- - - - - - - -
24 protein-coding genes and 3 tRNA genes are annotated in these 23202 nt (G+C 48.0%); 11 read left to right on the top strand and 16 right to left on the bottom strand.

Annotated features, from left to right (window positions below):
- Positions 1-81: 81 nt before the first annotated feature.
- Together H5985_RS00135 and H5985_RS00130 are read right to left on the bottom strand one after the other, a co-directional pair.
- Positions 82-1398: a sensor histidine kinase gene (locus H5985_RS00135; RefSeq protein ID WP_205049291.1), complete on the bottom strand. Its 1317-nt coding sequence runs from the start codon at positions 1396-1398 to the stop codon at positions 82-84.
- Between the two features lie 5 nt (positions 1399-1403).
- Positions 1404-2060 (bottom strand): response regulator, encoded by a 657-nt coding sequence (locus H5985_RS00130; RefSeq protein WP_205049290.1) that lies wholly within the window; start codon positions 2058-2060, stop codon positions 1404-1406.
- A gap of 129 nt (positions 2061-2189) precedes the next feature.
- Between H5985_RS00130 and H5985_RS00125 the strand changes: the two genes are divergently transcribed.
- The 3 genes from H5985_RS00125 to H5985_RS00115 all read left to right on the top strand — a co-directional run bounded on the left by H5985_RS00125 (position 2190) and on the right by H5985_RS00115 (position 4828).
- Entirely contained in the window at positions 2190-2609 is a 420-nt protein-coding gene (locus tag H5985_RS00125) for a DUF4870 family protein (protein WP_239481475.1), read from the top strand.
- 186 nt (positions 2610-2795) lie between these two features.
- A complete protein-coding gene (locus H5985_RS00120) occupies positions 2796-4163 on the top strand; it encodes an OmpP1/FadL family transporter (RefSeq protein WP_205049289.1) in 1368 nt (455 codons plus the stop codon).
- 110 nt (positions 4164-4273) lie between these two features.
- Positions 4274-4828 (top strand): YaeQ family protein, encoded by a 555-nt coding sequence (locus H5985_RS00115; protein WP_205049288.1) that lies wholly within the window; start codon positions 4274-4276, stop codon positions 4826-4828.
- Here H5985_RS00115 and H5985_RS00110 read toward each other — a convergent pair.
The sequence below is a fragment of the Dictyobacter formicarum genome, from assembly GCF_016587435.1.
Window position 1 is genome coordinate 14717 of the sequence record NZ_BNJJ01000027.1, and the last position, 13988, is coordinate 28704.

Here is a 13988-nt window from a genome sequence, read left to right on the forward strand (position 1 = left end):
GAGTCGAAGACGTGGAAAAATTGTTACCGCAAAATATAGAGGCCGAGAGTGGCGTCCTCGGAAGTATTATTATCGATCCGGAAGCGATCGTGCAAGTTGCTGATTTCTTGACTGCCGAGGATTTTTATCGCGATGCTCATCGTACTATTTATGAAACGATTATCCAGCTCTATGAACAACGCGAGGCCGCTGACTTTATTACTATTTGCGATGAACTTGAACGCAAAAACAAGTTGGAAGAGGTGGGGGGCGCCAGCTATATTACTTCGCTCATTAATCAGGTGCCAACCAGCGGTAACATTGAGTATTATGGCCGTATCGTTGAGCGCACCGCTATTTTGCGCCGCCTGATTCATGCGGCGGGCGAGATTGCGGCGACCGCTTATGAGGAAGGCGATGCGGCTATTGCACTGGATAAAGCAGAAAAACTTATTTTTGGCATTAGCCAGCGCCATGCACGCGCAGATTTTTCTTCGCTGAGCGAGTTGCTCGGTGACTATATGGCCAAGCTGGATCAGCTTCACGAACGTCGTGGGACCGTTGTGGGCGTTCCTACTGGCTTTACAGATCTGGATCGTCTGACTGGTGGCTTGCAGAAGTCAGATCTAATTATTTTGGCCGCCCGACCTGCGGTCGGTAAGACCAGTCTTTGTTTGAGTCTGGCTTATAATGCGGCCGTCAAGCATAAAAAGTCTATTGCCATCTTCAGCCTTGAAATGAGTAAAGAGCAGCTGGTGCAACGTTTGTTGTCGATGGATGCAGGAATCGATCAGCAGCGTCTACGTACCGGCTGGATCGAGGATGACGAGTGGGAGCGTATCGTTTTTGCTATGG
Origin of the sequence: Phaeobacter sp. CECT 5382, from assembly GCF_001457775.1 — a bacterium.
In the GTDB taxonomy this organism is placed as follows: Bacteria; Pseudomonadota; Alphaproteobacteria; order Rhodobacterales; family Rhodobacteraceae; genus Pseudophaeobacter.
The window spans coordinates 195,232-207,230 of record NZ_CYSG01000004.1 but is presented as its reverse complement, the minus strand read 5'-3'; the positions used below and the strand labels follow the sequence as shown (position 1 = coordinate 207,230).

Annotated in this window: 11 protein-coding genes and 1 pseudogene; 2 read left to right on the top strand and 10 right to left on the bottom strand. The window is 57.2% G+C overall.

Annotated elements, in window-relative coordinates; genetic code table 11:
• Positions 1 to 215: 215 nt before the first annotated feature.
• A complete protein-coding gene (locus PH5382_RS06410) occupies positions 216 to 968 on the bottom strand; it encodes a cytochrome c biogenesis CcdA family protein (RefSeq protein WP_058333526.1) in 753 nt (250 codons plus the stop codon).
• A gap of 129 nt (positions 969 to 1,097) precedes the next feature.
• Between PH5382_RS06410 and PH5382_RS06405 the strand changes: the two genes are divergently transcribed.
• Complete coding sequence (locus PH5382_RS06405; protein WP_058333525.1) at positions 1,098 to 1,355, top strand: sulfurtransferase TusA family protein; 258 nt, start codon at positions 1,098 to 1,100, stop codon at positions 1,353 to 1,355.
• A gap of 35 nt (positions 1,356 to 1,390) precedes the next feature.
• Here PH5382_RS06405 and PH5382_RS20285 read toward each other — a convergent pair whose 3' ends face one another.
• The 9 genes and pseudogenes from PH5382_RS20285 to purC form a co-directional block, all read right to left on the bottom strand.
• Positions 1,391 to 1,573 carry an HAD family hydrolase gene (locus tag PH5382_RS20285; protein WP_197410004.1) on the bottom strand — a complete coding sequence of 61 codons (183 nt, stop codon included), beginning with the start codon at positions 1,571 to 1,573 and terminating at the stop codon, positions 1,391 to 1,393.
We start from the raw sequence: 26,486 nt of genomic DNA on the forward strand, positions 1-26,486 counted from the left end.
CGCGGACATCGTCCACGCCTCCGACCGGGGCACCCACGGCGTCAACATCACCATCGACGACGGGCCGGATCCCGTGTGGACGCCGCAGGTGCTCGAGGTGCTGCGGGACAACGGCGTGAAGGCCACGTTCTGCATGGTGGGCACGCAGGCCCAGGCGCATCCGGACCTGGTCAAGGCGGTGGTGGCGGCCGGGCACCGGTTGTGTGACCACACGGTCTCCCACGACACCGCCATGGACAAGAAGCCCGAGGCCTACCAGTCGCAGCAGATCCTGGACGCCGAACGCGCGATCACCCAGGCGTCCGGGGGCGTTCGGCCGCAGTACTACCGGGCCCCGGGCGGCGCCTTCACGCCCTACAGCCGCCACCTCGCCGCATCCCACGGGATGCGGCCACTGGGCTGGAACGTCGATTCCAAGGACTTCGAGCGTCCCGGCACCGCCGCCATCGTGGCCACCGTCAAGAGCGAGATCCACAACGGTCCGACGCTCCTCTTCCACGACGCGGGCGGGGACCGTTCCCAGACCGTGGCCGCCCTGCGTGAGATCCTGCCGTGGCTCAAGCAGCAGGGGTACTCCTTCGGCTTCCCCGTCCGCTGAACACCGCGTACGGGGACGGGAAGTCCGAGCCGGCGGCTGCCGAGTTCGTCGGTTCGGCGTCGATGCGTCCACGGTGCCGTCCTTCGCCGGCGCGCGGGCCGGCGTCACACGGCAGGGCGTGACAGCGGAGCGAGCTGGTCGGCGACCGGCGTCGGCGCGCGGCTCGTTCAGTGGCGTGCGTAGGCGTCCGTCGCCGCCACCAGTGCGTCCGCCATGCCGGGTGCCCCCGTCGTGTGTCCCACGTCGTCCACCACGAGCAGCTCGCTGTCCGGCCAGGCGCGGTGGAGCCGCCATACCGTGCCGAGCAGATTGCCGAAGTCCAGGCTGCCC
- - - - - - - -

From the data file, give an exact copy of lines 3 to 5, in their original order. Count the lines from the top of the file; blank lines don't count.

- Positions 1-81: 81 nt before the first annotated feature.
- Together H5985_RS00135 and H5985_RS00130 are read right to left on the bottom strand one after the other, a co-directional pair.
- Positions 82-1398: a sensor histidine kinase gene (locus H5985_RS00135; RefSeq protein ID WP_205049291.1), complete on the bottom strand. Its 1317-nt coding sequence runs from the start codon at positions 1396-1398 to the stop codon at positions 82-84.